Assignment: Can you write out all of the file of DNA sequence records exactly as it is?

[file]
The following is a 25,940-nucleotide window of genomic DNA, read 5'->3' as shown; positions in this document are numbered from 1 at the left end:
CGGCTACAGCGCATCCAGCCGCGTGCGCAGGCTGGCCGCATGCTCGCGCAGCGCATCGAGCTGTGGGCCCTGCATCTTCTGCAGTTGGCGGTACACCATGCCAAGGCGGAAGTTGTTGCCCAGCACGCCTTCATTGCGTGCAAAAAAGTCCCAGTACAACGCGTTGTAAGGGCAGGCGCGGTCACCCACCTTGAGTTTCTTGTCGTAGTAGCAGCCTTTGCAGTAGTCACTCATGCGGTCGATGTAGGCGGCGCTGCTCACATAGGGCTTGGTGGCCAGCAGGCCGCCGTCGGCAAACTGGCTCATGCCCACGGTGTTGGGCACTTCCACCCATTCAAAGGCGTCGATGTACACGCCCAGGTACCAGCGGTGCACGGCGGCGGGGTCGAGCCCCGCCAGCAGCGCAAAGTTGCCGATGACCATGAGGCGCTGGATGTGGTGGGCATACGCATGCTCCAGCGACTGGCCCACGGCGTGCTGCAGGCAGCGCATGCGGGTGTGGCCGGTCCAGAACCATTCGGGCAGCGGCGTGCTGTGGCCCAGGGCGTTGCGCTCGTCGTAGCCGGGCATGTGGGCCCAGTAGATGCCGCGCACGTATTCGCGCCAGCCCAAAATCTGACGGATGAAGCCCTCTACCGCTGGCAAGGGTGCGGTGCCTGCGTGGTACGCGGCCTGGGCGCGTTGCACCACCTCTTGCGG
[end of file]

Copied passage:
The following is a 25,940-nucleotide window of genomic DNA, read 5'->3' as shown; positions in this document are numbered from 1 at the left end:
CGGCTACAGCGCATCCAGCCGCGTGCGCAGGCTGGCCGCATGCTCGCGCAGCGCATCGAGCTGTGGGCCCTGCATCTTCTGCAGTTGGCGGTACACCATGCCAAGGCGGAAGTTGTTGCCCAGCACGCCTTCATTGCGTGCAAAAAAGTCCCAGTACAACGCGTTGTAAGGGCAGGCGCGGTCACCCACCTTGAGTTTCTTGTCGTAGTAGCAGCCTTTGCAGTAGTCACTCATGCGGTCGATGTAGGCGGCGCTGCTCACATAGGGCTTGGTGGCCAGCAGGCCGCCGTCGGCAAACTGGCTCATGCCCACGGTGTTGGGCACTTCCACCCATTCAAAGGCGTCGATGTACACGCCCAGGTACCAGCGGTGCACGGCGGCGGGGTCGAGCCCCGCCAGCAGCGCAAAGTTGCCGATGACCATGAGGCGCTGGATGTGGTGGGCATACGCATGCTCCAGCGACTGGCCCACGGCGTGCTGCAGGCAGCGCATGCGGGTGTGGCCGGTCCAGAACCATTCGGGCAGCGGCGTGCTGTGGCCCAGGGCGTTGCGCTCGTCGTAGCCGGGCATGTGGGCCCAGTAGATGCCGCGCACGTATTCGCGCCAGCCCAAAATCTGACGGATGAAGCCCTCTACCGCTGGCAAGGGTGCGGTGCCTGCGTGGTACGCGGCCTGGGCGCGTTGCACCACCTCTTGCGG